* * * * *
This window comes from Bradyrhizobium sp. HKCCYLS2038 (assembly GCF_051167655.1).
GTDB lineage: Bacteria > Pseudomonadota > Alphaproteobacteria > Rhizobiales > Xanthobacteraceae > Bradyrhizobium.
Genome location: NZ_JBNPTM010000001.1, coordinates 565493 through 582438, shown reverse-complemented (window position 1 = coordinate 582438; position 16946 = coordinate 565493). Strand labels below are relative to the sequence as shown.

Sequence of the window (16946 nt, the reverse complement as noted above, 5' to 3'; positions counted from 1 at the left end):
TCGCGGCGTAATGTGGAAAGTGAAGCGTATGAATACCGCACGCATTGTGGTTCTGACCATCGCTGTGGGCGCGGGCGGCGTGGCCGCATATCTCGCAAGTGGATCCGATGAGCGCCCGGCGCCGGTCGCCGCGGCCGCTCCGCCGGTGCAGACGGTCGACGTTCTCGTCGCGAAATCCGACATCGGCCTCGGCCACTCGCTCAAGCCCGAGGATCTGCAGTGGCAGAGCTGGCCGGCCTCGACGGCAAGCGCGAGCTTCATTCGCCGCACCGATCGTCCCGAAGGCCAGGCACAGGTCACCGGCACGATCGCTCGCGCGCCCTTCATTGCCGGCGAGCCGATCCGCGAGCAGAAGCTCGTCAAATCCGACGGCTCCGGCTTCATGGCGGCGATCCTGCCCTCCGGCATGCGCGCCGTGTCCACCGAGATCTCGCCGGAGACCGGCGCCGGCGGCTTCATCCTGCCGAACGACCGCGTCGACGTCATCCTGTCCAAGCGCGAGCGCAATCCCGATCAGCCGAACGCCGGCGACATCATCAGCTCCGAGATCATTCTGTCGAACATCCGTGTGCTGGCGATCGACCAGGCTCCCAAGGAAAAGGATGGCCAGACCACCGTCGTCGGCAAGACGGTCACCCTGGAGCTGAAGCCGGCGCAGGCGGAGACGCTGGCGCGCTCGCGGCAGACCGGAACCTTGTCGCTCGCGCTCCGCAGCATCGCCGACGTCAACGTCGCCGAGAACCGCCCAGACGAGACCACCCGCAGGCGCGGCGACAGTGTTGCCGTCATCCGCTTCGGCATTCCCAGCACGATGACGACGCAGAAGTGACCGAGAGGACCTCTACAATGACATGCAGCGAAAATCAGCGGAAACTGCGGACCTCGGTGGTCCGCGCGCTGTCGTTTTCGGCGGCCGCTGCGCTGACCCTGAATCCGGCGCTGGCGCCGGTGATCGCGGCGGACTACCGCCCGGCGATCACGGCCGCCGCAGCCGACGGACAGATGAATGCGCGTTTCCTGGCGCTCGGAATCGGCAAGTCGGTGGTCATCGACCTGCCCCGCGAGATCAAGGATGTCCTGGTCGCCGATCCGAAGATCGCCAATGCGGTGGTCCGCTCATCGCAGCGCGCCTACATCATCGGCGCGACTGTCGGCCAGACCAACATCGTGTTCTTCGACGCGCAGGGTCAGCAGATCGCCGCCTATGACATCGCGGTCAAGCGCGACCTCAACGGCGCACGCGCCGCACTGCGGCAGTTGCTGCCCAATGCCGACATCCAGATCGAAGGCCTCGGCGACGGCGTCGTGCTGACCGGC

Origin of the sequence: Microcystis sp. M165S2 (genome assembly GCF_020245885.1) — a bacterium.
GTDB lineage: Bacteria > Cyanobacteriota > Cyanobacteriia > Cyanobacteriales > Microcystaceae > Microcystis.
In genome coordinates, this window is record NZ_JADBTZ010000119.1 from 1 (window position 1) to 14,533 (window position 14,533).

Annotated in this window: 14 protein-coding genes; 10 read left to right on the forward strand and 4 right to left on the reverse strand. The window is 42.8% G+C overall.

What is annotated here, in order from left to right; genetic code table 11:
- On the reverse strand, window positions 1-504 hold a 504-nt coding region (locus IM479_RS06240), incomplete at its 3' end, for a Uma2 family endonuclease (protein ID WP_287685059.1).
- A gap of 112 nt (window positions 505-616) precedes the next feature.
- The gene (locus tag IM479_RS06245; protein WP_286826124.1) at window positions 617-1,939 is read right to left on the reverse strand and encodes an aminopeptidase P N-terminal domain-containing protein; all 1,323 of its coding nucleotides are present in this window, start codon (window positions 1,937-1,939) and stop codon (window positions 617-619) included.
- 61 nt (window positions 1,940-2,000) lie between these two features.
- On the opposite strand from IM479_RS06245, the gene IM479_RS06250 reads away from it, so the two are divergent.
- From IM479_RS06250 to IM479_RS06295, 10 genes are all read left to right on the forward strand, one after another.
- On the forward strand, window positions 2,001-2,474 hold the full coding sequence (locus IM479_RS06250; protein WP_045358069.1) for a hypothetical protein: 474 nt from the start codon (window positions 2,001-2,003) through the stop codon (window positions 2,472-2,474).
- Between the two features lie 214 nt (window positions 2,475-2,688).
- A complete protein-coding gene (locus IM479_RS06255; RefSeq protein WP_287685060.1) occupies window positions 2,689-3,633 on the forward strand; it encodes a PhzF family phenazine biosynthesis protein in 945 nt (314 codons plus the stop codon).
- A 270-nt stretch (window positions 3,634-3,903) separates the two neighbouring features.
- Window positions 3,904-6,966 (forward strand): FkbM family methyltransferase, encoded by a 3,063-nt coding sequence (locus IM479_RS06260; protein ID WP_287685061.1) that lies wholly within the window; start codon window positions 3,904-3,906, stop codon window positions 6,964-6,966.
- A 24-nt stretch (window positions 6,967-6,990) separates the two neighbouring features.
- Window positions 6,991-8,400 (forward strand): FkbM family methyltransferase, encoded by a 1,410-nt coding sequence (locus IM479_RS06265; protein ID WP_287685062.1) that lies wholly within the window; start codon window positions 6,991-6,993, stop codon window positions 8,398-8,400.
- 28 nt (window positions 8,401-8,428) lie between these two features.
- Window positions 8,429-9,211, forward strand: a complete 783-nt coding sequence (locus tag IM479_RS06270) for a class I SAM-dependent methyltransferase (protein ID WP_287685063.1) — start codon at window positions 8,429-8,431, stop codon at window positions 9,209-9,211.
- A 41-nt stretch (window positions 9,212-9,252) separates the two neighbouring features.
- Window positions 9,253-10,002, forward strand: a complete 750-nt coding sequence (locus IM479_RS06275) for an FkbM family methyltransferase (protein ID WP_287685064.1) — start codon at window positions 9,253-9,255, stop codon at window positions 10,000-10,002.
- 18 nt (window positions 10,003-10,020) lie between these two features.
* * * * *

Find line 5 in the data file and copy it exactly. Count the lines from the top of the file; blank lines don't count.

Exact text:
TCGCGGCGTAATGTGGAAAGTGAAGCGTATGAATACCGCACGCATTGTGGTTCTGACCATCGCTGTGGGCGCGGGCGGCGTGGCCGCATATCTCGCAAGTGGATCCGATGAGCGCCCGGCGCCGGTCGCCGCGGCCGCTCCGCCGGTGCAGACGGTCGACGTTCTCGTCGCGAAATCCGACATCGGCCTCGGCCACTCGCTCAAGCCCGAGGATCTGCAGTGGCAGAGCTGGCCGGCCTCGACGGCAAGCGCGAGCTTCATTCGCCGCACCGATCGTCCCGAAGGCCAGGCACAGGTCACCGGCACGATCGCTCGCGCGCCCTTCATTGCCGGCGAGCCGATCCGCGAGCAGAAGCTCGTCAAATCCGACGGCTCCGGCTTCATGGCGGCGATCCTGCCCTCCGGCATGCGCGCCGTGTCCACCGAGATCTCGCCGGAGACCGGCGCCGGCGGCTTCATCCTGCCGAACGACCGCGTCGACGTCATCCTGTCCAAGCGCGAGCGCAATCCCGATCAGCCGAACGCCGGCGACATCATCAGCTCCGAGATCATTCTGTCGAACATCCGTGTGCTGGCGATCGACCAGGCTCCCAAGGAAAAGGATGGCCAGACCACCGTCGTCGGCAAGACGGTCACCCTGGAGCTGAAGCCGGCGCAGGCGGAGACGCTGGCGCGCTCGCGGCAGACCGGAACCTTGTCGCTCGCGCTCCGCAGCATCGCCGACGTCAACGTCGCCGAGAACCGCCCAGACGAGACCACCCGCAGGCGCGGCGACAGTGTTGCCGTCATCCGCTTCGGCATTCCCAGCACGATGACGACGCAGAAGTGACCGAGAGGACCTCTACAATGACATGCAGCGAAAATCAGCGGAAACTGCGGACCTCGGTGGTCCGCGCGCTGTCGTTTTCGGCGGCCGCTGCGCTGACCCTGAATCCGGCGCTGGCGCCGGTGATCGCGGCGGACTACCGCCCGGCGATCACGGCCGCCGCAGCCGACGGACAGATGAATGCGCGTTTCCTGGCGCTCGGAATCGGCAAGTCGGTGGTCATCGACCTGCCCCGCGAGATCAAGGATGTCCTGGTCGCCGATCCGAAGATCGCCAATGCGGTGGTCCGCTCATCGCAGCGCGCCTACATCATCGGCGCGACTGTCGGCCAGACCAACATCGTGTTCTTCGACGCGCAGGGTCAGCAGATCGCCGCCTATGACATCGCGGTCAAGCGCGACCTCAACGGCGCACGCGCCGCACTGCGGCAGTTGCTGCCCAATGCCGACATCCAGATCGAAGGCCTCGGCGACGGCGTCGTGCTGACCGGC